Tracy: Yeah . . . it's just . . . I have this weird feeling. Like something awful is going to happen to us this September.
Nick: Maybe you should take the rest of the night off.
Tracy: No, I'll pull through all right.
The phone rings; Nick answers it.
Nick: Knight . . . yeah, Nat? You're sure? I'll be right over.
He hangs up.
Tracy: What is it?
Nick: Natalie just ID'ed that tissue sample from the crime scene. It isn't human.
Tracy: Then--you mean--
Nick: It's part of a spammer's scaly hide.
Tracy: Ick! So this is a lot worse than just a homicide. You'd better fly, partner.
Nick: If you insist.
Nick gets up and leaves. Tracy does some more paperwork, then stops. She gives this strange shudder. In a seeming daze, she turns to her computer terminal, gets on-line, and hits a few keys. Then she stops.
Tracy: What am I *doing?*
She turns off her terminal, and goes back to her paperwork.
Nick drives through the Toronto night, and listens to LaCroix's Night Crawler broadcast on his car radio.
LaCroix: It is the urge to find something for nothing that makes fools of us. All things come at a cost, often a hidden cost. What of the man who tells us that we may grow wealthy by indulging our pleasures? What does he have to gain, and what are the costs of his offer?
One cost is to expose those who accept as fools. But we who are wise in the ways of spammers will not be deceived by claims that are too good to be true. Yet even so, do we not pay a price for the gullibility of those who fall victim to spammers and their frauds?
And what other costs might there be? Spammers do not spam merely for the sick joy they find in annoying the upright and robbing the witless. They seek to do other injuries to us, acts too foul to name. Acts that demand we destroy them, ruthlessly, pitilessly, efficiently.
The morgue. Nick and Natalie talk as she adjusts a microscope.
Natalie: You were there when they created the Internet?
Nick: No, the Internet came much later. Burgess talked about creating something like it, but fortunately the technology of 1945 wasn't up to it.
Natalie: Fortunately? It looks like Burgess had a good idea.
Nick: That's what General Groves thought at first . . .
Flashback, 1945. The Pentagon. Leslie Groves, the head of the A-bomb project, is in his office. He chomps on a cigar as he shows Nick some files.
Groves: I don't know why I'm showing you these files, Chevalier. But look. Oppenheimer's a Red, Feynmann is a practical joker, Teller--well, who knows what *he* is? But Burgess is as harmless as you are.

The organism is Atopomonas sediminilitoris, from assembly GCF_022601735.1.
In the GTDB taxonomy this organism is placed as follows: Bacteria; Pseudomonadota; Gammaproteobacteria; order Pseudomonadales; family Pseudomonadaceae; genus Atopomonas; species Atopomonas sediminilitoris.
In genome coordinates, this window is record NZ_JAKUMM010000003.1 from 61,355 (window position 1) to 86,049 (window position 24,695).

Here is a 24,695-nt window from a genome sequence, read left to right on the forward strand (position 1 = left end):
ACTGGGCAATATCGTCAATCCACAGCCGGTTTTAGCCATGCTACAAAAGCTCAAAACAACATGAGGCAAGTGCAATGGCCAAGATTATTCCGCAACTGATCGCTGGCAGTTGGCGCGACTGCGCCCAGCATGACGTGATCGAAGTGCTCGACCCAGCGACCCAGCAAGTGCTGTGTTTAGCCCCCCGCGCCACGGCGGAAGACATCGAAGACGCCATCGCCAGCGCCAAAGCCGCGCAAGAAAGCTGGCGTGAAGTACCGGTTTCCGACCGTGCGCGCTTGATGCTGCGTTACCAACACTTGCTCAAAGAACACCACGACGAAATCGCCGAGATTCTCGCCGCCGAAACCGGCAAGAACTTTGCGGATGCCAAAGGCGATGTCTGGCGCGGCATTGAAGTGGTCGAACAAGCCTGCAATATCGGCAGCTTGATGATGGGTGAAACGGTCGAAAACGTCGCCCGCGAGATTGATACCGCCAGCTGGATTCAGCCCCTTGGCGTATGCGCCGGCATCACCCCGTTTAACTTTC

Nick: There's something strange about him, General. Instead of working on the Bomb, he's linking together these electronic adding machines into some kind of network. He's recquisitioned thousands of miles of telephone cable, dozens of these new electronic computers, and almost unlimited manpower.
Groves: Yeah? You should be a detective, Chevalier. Look, something like this network could be a real boost to our project. Unless you've got proof he's working for the Axis, don't waste my time. Get back to work on the Bomb.
We hear Natalie's voice as Nick returns to the present.
Natalie: So what was Burgess up to? Trying to derail the Bomb?
Nick: No. I don't think even he knew why he did what he was doing--
Natalie's computer beeps. Nick stops, goes to it and checks it. He looks aghast.
Nick: Natalie--don't look. You're being spammed.
Natalie: Nick, it won't hurt if I look--
Nick: No! The spammer is after you!
He shuts off the computer, then finds that she stares at the screen as though hypnotized. At once Nick grabs her and picks her up. We hear a whoosh as he takes off with her.
Back at the 96th Precinct, Tracy sits at her computer. She types away, then giggles nastily.
ACT 3: The Raven. The joint is really jumping: drinkers drinking, dancers dancing, vampires necking. LaCroix stands at the bar with a goblet of his favorite vintage. He looks up and smiles as Nick enters, carrying Natalie in his arms.
LaCroix: Now, Nicolas, you know I never permit my guests to bring their own drinks.
Nick: This is an emergency, LaCroix. Natalie's been spammed.
LaCroix: I see. Put her in the back room until she recovers.
Nick: She may not recover, LaCroix. This spammer--it's Burgess.
LaCroix: The very first spammer? I recall his atrocious birth all too well.
Nick does, too . . .
1945. A lab at Los Alamos. The room is filled with huge heaps of electronic gear. A primitive teletype keyboard is wired into it, and Burgess sits at it, while Nick and Albert Einstein watch through a dingy window.
Burgess: Okay! We're connected to UC Berkeley--Chicago--Oak Ridge--Hanford--and . . . it's working . . . but . . . what should I do now?
Outside, Nick and Einstein watch and whisper as a strange transformation overtakes Burgess. Only scientific curiosity and strong stomachs let them watch.
Einstein: It could be the radiation. These new cyclotrons and reactors have created bizarre new particles and rays. Perhaps mutations and cancer are not radiation's worst effects. Who can say?
Nick: No. We can't blame this on something as innocent as atomic radiation. It has to be some deeper evil.
Einstein: Look! He's still alive! And he's sending his first message over the network! This could be a historic moment!
Burgess hammers away at the keyboard.
Burgess: Message . . . need tell people . . . something stupid! Yeah! Waste their time, mess 'em up! Be lotsa fun! Not like net should be use for smart stuff!
Einstein: This is horrible! How could he pervert this magnificent creation to such evil ends?
Nick: I don't know. It's as if evil needs to find news ways to express itself.